The best I could give my son was the example of my own life lived fully
May 10, 2002
A long time ago, my mother taught her children to ignore Mother's Day. It was
a Hallmark holiday, her nonchalance implied, a Madison Avenue plot to get into our
piggy banks. Exploitation and sentimentality, such a distastefully American combination.
My mom is American, but far too dignified, far too worldly an expat, ever to be lumped
with apple pie. She was candid with us, too, about the less predictable joys of motherhood.
She didn't much care for babies. It wasn't the mess she minded, but their inability
to hold an intelligent conversation. The older her children grew, the more interesting
they became to her.
So the first time we ever celebrated Mother's Day in a big way was the year that
Khanomjan, my father's mother, was chosen to be Mother of the Year. Any residue of
confusion that we felt about how this quintessentially American problem had followed
us all the way to Tehran was eclipsed by the very Iranian chaos that engulfed our
family that spring.
It was a very big deal. There was an invitation to the
palace for an audience with Queen Farah, an occasion for which Khanomjan surprised
us all by voluntarily discarding her chador in public for the first time. (Yes, she
had done this once many years before, but not willingly. An invitation from a queen
is very different than a command from a king.) There was a grand ceremony at Amjadieh
Stadium, with hundreds of children marching in honor of motherhood. And there was
attention from the press.
The whole affair sent Aghajan, my grandfather, into a fearsome funk. When the reporters
arrived to interview the Mother of the Year, they were obliged to address their questions
instead to an angry old man. (I don't know whether these poor journalists had to
suffer through their ordeal without tea, or whether Khanomjan was allowed to make
a brief appearance for these khaastegaraan.) Aghajan was not only angry, he was clever.
This was the same man who gave his doctor false answers to test the man's qualifications.
Why were we surprised when each of the papers printed a completely different story?
The crux of the information crisis was the number of children that Khanomjan had
ostensibly mothered. Unlike paternity, this is not a matter that is easily confused.
Khanomjan had eight grown children. Each of them had arrived in the world with all
the requisite fingers and toes, had demonstrated remarkable survival skills by making
it through their formative years, and by now each had made a significant mark on
Surely a man as "houshmand" as Aghajan could
count to eight and remember his own children's names. Three of those eight, however,
were girls and so need not be counted; not even in the context of a celebration of
motherhood, not even as mothers themselves. Any other adjustments to the arithmetic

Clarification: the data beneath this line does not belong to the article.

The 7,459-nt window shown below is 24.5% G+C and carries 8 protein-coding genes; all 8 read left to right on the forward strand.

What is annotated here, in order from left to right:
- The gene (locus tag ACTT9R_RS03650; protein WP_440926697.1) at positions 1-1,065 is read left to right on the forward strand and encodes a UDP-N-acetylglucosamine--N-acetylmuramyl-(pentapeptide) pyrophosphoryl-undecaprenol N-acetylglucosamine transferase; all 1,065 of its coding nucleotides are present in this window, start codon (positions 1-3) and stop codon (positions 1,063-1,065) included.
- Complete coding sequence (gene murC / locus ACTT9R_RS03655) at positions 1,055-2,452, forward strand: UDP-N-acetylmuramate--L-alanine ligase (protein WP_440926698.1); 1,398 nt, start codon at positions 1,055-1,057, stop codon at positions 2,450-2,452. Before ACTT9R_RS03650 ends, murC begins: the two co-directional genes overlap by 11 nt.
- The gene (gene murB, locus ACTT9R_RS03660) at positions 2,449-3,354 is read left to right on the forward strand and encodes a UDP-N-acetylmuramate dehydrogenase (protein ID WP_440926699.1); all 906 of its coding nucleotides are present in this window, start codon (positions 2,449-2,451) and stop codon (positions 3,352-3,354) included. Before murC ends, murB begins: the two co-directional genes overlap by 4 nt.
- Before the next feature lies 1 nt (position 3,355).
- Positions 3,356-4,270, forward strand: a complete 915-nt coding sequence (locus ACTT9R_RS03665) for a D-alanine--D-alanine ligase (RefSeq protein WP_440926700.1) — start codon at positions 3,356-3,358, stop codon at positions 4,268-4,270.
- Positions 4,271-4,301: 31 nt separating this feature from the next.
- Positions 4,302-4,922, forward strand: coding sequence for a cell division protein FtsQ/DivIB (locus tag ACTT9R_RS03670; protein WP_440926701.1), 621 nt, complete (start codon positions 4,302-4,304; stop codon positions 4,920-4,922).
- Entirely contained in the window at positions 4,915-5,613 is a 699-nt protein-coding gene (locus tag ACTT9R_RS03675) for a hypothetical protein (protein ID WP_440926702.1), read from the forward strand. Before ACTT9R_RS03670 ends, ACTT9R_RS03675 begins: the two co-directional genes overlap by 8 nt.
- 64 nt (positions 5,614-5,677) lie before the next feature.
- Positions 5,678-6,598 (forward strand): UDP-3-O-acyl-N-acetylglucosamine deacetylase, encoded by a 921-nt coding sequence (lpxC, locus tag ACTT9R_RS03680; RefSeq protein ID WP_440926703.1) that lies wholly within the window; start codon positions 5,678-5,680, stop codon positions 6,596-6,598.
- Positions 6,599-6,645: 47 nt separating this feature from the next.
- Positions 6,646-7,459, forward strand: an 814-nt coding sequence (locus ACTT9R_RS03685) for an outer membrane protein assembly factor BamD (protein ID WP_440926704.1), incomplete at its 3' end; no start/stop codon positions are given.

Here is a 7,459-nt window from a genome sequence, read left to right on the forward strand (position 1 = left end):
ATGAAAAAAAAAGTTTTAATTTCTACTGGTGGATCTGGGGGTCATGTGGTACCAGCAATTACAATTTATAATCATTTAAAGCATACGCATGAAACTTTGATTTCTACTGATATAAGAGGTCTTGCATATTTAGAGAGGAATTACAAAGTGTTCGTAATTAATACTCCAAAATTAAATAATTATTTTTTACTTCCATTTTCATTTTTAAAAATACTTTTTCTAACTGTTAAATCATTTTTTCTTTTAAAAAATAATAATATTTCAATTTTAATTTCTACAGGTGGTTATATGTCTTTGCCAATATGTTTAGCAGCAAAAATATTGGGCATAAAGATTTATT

can be attributed only to Aghajan's clever testing of the reporters, intelligence,
or his desire to minimize Khanomjan's accomplishment.
What struck me as most absurd, in all the absurdity of that time, was that my grandmother's
claim to fame, the measure of her motherhood, was the number and accomplishments
of her children. Even if the reporters could have spoken to her, I doubt they would
have asked her just how she raised those children.
Married at fourteen, intelligent but illiterate, she had no special claim to mothering
skills beyond the fierce, protective determination that I saw in most Iranian mothers.
She was average, typical, and perhaps that in itself was reason enough to be Mother
of the Year. Her children were exceptional in many ways, but what they owed to her
was not visible to the naked eye.
Many more Mother's Days passed without my noticing. The next one I celebrated was
sixteen years ago, when my own son was barely a month old. It was too soon to be
tainted by sentiment, too much still a time of sleepless nights, surrender, and overwhelming,
elemental awe of this creature who shared my body, this visitor who had arrived without
so much as the shirt on his back and was here to stay, forever.
I will spare you the proud mother's stories of how this child grew and flourished,
of the many, many ways he has given me joy. I will tell you only that I have sacrificed
less than many mothers. Not because I had more to give. Not because I wouldn't, couldn't,
shouldn't give him everything. But only because I deeply believe that the best I
could give him was the example of my own life lived fully.
I think of my own mother, so different from me and yet...
She is tall, slim, blonde, inscrutably private behind her sunglasses, a queen in
a castle on a hill. Almost impenetrable. She was an exceptionally talented musician,
and gave it up when I was born. I remember those rarest of times, without any observable
occasion, an empty afternoon perhaps once in a year, when she opened the case and
took out her violin. When she pressed it under her chin and raised the bow and closed
her eyes. The sound was a ribbon of abstract passion so fierce, so pure, that it
brought me to shy tears every single time.
So much has changed since that time; we have all learned so much. My mother now teaches
children to play the violin, and countless students have heard her play. I love the
confidence in her voice when she tells me about their progress and their foibles.
I wonder if they ever hear her music quite the same way I did, and yes, some part
of me is as jealous as a sibling could be.
This year, for the third time in my life, I'm going to celebrate Mother's Day. I'm
inviting my son out to dinner for a great Palestinian meal. We'll talk about art,
his and mine, and our summer plans, and our bigger dreams. He's sixteen now, a fine
young man, and my job is essentially done. Yes, I will be there forever for him,
but he already knows who I am.